And Paul says to them, “I know some of you come out of a Jewish background, and I know some of you come out of a Gentile background. I know the hostility. I know the history. But in Christ: one. And so love one another.” In Ephesians 2:14–18, he talks about how Christ has broken down the wall of partition. Christ has removed the hostility between the Jew and the Gentile. They have now more in common in Christ than they ever had apart. In chapter 2:19–22, he describes the church as a building being put together and growing to become a habitation, a temple, a dwelling place for God through the Spirit. Wow. In chapter 4, there’s one faith, one baptism, one Lord. Do you get the theme? It’s unity—oneness in Christ expressed in love for one another.
In fact, Paul will use the word “love” 107 times in all of his writings; 20 of them turn up in his letter to the Ephesians. I think there’s an emphasis there. Don’t you? You’ve got that idea of, as I’ve said, one man, one body, one Spirit, one hope, one Lord, one faith, one baptism, one God and Father, each one of us. By the way, it’s interesting. He leaves Timothy, and when he writes to Timothy, who’s the pastor in Ephesus, one of his first things is 1 Timothy 1:5, where he says to instruct them in love and to tell them to “love from a pure heart.”
And again, they got a second letter. The first one’s from Paul. The second letter comes from whom? The Lord Jesus. Revelation 2:1–7 is a letter written to the church at Ephesus about 30 years on. And Jesus says, “Hey, I love you guys. I know your works. You’re holding the line theologically, but I’ve got an issue. You have left your first love.” Love was an issue here—love for Christ, love for each other. And so Paul writes to cement that.
When I took my first church in the United States, the church had a bit of a history. It was right there on the campus of Master’s College, but nobody went. I think it was five students went. They were the ones that slept in and couldn’t get somewhere else. They just jumped over the wall. It’s called Bedside Baptist.
When I went there, John said, “You need to build this up, and I want to see some of the students starting to go to the church.” So I got in and realized there was some history, and there were power blocks and all of that, and I wasn’t sure what to do. I called John one day, and I said, “Hey, thanks for this assignment. It’s going to be tough.” And he said, “Here’s what you need to do. You need to preach Christ. Don’t try and unite the church, from one group to the next group. Don’t do that.” He says, “Preach Christ, love Jesus, model Jesus, and unite the church around the gospel.” And he gave me this analogy. He said, “Hey, say you need to tune a couple of pianos. Do you tune one piano to the next piano? No. You tune each piano to the tuning fork. And when the piano was tuned to the tuning fork, then the pianos are in tune with each other.” His point was: “Philip, preach Christ. Christ is the tuning fork that unites people from all kinds of backgrounds.” And that was a wonderful piece of advice.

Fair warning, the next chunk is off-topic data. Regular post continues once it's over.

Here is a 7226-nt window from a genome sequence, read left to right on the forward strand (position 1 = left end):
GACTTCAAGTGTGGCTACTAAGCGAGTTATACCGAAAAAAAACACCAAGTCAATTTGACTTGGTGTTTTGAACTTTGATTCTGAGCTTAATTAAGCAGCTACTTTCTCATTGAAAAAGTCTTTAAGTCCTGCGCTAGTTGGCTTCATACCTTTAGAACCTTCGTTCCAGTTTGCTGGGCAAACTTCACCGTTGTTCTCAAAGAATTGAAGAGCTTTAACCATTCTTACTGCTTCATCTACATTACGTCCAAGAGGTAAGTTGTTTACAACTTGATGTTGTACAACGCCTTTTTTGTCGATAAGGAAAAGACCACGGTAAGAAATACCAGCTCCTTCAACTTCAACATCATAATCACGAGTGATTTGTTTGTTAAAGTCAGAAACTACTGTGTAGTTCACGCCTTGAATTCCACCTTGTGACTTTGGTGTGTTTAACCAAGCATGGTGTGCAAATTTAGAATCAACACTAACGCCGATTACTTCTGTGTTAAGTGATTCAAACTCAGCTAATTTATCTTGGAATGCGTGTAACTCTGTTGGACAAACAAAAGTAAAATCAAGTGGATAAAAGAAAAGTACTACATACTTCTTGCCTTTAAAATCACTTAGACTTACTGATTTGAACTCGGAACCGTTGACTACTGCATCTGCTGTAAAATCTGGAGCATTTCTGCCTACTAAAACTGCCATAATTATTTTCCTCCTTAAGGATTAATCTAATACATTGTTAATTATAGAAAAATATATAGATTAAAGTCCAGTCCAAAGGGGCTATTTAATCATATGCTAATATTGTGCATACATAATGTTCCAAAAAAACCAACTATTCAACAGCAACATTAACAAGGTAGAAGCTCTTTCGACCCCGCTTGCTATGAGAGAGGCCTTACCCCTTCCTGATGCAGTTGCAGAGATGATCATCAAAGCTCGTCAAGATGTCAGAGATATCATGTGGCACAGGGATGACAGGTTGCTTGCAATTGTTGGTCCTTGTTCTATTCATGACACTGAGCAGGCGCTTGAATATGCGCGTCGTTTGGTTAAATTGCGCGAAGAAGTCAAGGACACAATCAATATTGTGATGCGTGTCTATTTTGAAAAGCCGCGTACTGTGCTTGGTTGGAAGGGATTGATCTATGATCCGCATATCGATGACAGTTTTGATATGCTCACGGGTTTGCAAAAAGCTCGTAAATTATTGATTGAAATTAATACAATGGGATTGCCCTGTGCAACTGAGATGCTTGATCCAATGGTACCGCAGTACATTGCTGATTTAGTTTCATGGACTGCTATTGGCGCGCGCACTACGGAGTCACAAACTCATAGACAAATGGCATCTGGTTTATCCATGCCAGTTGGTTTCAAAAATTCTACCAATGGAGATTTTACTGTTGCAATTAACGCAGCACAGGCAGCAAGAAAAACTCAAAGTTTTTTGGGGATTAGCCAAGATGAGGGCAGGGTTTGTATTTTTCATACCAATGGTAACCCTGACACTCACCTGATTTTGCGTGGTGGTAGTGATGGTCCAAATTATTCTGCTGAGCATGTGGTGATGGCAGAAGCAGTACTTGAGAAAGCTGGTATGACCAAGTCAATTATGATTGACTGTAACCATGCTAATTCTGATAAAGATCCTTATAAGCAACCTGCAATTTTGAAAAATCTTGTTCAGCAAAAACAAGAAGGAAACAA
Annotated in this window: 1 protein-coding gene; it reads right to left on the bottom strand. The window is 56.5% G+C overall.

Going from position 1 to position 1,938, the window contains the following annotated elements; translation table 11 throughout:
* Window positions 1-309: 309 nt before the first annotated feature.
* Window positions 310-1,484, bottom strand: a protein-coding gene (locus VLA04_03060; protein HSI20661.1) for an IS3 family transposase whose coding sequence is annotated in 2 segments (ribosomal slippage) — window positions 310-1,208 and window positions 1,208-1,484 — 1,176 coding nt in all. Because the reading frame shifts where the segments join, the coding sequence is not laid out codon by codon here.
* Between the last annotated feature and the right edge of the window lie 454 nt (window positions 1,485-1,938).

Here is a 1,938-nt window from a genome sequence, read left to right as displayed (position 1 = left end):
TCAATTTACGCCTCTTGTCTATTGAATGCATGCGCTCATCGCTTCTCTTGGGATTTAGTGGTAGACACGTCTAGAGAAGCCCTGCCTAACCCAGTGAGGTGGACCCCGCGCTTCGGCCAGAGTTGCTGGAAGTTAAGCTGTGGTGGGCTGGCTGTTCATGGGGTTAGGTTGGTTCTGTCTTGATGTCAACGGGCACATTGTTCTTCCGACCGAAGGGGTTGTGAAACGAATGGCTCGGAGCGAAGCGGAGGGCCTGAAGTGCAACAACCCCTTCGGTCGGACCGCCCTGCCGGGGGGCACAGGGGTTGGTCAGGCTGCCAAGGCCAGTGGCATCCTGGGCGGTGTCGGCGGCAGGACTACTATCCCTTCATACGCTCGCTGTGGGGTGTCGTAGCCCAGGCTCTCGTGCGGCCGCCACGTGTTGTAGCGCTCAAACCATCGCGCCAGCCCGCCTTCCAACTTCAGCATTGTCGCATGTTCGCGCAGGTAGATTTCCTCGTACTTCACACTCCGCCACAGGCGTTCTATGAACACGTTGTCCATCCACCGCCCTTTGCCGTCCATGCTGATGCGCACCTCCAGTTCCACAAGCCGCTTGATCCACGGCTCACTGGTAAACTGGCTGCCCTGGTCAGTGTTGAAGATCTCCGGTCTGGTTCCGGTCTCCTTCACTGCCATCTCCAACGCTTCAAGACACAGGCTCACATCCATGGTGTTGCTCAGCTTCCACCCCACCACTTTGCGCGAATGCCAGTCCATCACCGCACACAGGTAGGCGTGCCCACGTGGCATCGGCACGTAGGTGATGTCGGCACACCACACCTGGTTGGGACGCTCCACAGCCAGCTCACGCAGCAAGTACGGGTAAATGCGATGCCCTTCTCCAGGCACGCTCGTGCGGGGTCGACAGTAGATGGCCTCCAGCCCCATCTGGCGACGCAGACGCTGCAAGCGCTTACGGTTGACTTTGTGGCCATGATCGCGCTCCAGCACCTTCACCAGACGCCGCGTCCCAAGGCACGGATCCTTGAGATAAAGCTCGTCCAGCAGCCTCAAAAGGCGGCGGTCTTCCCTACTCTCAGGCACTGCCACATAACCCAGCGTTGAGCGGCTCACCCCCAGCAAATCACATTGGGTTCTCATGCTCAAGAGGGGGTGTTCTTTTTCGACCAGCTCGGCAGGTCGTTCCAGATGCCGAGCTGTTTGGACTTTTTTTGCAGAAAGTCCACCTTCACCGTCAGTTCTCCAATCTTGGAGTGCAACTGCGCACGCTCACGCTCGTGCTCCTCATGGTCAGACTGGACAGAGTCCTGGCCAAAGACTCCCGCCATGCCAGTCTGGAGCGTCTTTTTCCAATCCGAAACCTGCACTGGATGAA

Now, I don’t know, was it 15, 20 minutes ago I told you to hold that thought? You probably let go of it by now, but we’re back to the thought of environmentally sensitive. Remember the three environments? There’s the Christ environment, in Christ. There’s the church environment with the saints. And there’s the city environment at Ephesus. Let’s just make a start for about 5 or 10 minutes here.
The Christ environment. So much to say. I’ll just tease you a little bit this morning. “To the Saints who are in Ephesus,” verse 1, “and faithful in Christ Jesus.” That is a very, very important phrase.
John Murray, one of the great Calvinist reformed theologians, says, “Union with Christ is the central truth of the whole doctrine of salvation.” That little phrase “in Christ” is so important. In fact, Paul describes himself that way. Remember when he’s trying to describe his time in heaven? And he says, “I know a man in Christ . . . whether in the body . . . or whether out of the body” (2 Corinthians 12:2). He’s speaking about himself. But did you notice how he describes himself: “I know a man in Christ.” That’s one of the best ways to describe our relationship with God through Christ: in Christ. It’s used 164 times in Paul’s writings, and you’ll find 36 of them in the book of Ephesians. As the root goes down into the ground, as the fish swims in the water, as the bird flies in the air, so the believer is in Christ.
Back to our analogy. We’re on a cruise to Alaska. We’re in the boat with our fellow passengers, amidst the waters. Christ is our ark. Christ is the boat. Christ is our natural environment. Yes, they live in Ephesus, but fundamentally, they live in union with Christ and through Christ. In fact, when we use this little phrase “in Christ,” I want you to insert the word “union.” It’s not that we’re inside Christ; it’s that we’re in union with Him. We have a relationship with Him. He’s our environment. He’s our surrounding. He is the vine, and we are the branches. Remember how Jesus used that analogy? “I am the vine, you are the branches” (John 15:5). A branch is in, attached to, connected with the vine and draws its life from the vine.
To change the analogy, Jesus said, “I’m the head; you’re the body.” This arm is connected to my body. My head is connected to my body. My body is connected to the head. I’m in relationship with the head as a member of the body. And Jesus is saying that about us. We are branches in the vine. We are parts of the body connected to the head.
The life we now live we live by faith in the Son of God. People talk about being in love. People talk about being in business. What they’re saying by that is that relationship with a girlfriend or a boyfriend, that relationship with a business partner or a set of partners or investors defines you. You’re in relationship with them. There’s a connection, and your actions are related to your business partner or your lover.